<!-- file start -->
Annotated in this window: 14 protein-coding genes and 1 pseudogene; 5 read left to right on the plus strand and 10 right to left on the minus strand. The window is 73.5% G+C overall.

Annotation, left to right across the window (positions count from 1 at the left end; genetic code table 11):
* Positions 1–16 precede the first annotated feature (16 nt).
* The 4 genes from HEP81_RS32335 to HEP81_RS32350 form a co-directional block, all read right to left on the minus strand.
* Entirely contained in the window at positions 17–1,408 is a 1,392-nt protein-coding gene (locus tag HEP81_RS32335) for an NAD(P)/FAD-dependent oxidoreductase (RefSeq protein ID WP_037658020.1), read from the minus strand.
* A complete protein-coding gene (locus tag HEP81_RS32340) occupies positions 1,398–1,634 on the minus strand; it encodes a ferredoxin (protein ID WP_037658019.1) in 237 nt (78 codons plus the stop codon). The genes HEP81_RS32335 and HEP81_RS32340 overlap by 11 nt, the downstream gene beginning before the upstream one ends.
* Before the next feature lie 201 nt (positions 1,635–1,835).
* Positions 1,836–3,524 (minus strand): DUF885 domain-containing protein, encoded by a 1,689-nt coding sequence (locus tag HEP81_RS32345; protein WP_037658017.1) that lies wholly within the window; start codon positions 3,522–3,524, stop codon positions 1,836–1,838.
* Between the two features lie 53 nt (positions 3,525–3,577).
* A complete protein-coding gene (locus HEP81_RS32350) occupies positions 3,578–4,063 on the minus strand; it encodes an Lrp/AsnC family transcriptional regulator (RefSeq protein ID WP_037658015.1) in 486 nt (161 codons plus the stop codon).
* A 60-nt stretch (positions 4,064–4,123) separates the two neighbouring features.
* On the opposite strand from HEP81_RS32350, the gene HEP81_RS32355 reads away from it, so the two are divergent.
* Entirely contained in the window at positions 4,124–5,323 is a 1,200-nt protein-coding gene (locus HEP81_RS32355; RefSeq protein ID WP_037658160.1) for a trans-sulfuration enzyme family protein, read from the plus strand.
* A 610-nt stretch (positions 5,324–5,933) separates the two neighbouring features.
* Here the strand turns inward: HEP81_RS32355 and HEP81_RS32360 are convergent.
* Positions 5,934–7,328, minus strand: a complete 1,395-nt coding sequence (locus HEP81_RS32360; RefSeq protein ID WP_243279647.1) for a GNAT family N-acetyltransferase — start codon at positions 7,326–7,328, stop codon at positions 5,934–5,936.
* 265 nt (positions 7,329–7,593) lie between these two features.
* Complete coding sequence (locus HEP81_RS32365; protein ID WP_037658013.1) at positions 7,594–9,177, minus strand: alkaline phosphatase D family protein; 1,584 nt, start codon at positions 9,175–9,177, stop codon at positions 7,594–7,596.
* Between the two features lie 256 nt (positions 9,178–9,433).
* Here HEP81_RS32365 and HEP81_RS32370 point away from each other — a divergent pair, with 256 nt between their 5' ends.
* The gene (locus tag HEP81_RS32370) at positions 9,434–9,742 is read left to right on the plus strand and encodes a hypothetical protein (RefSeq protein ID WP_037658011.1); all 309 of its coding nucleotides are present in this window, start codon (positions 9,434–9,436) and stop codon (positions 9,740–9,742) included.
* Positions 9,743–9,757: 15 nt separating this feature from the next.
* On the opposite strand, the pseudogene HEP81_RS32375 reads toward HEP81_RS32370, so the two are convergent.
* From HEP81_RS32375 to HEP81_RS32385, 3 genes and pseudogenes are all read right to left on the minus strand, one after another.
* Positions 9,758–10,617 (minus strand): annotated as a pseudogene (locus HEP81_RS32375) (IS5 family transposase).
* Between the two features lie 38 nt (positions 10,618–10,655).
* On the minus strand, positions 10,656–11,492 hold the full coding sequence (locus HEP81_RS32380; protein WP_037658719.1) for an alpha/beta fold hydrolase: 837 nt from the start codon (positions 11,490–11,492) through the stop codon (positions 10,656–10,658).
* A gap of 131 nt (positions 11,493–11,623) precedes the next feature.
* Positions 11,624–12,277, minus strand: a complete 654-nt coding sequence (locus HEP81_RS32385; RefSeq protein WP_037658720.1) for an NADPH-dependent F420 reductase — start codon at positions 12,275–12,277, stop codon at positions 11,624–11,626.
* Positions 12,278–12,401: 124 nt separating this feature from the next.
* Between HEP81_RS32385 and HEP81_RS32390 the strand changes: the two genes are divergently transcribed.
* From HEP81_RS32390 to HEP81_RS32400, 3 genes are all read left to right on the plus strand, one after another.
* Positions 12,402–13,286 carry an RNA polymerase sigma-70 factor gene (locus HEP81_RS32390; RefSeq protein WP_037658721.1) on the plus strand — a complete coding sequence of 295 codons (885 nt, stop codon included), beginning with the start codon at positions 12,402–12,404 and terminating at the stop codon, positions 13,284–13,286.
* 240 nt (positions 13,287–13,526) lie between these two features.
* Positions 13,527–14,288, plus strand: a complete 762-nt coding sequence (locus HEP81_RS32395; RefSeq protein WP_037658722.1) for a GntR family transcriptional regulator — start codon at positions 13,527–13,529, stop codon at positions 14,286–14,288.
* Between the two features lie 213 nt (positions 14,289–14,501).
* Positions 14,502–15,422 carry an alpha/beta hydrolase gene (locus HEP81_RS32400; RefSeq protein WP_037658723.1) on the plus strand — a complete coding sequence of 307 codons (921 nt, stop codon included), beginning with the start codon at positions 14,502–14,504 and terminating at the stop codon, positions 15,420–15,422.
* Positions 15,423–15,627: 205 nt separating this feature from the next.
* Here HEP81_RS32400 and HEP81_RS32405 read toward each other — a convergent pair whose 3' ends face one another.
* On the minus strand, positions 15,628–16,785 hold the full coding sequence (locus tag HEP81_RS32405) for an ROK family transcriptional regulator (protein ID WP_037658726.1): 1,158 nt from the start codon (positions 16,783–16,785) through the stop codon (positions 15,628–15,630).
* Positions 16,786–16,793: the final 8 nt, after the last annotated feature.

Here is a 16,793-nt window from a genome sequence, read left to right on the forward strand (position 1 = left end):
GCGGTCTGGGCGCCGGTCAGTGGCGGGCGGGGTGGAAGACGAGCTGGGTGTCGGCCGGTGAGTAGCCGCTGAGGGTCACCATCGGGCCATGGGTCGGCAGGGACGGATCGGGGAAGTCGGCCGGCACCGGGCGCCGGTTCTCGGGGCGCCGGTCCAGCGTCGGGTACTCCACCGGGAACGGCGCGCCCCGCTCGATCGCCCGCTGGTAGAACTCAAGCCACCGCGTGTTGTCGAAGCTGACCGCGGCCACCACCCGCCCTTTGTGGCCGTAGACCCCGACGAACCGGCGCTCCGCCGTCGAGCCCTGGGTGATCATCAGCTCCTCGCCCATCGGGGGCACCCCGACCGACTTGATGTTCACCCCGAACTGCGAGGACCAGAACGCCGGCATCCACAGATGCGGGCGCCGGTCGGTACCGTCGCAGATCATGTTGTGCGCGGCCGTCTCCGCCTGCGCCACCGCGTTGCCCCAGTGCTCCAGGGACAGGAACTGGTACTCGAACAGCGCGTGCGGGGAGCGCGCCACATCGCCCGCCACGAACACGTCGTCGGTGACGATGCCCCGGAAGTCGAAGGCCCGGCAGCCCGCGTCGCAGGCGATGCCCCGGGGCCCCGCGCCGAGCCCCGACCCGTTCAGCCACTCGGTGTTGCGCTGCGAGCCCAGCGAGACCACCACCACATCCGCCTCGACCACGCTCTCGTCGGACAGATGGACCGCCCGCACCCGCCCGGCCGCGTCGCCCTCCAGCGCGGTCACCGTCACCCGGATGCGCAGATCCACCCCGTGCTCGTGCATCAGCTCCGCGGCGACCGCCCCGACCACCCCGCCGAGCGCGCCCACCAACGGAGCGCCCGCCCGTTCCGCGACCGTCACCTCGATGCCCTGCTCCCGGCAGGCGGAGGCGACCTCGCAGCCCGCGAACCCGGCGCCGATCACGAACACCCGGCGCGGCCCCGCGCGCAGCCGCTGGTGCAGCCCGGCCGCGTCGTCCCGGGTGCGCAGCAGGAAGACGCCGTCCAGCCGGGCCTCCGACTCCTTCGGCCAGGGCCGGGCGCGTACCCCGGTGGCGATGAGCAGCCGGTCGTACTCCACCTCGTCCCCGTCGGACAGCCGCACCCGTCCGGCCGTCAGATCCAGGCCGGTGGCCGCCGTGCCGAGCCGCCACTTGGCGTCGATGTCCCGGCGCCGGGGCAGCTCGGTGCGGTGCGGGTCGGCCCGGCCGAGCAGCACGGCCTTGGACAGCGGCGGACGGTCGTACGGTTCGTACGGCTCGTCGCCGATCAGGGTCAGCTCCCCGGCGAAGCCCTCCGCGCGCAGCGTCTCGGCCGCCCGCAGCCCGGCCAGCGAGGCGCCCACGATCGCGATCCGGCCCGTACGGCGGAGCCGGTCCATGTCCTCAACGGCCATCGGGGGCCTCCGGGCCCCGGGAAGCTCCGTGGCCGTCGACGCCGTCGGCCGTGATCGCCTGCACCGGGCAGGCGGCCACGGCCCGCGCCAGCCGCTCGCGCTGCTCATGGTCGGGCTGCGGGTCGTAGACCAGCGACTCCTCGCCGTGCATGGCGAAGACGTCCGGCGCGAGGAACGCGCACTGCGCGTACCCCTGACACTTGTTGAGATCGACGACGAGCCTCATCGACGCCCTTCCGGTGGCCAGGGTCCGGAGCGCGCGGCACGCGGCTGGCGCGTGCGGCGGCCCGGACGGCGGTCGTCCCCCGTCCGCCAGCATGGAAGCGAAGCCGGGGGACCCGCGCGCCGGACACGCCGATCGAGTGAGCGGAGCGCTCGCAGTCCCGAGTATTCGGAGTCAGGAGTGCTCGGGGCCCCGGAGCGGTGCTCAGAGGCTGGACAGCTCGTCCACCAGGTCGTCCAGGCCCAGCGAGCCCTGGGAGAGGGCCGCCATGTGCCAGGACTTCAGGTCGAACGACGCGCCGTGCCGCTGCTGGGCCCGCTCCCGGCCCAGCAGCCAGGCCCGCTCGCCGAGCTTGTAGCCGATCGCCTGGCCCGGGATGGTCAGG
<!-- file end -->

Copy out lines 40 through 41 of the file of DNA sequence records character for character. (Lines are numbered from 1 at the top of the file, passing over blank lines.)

* On the minus strand, positions 15,628–16,785 hold the full coding sequence (locus tag HEP81_RS32405) for an ROK family transcriptional regulator (protein ID WP_037658726.1): 1,158 nt from the start codon (positions 16,783–16,785) through the stop codon (positions 15,628–15,630).
* Positions 16,786–16,793: the final 8 nt, after the last annotated feature.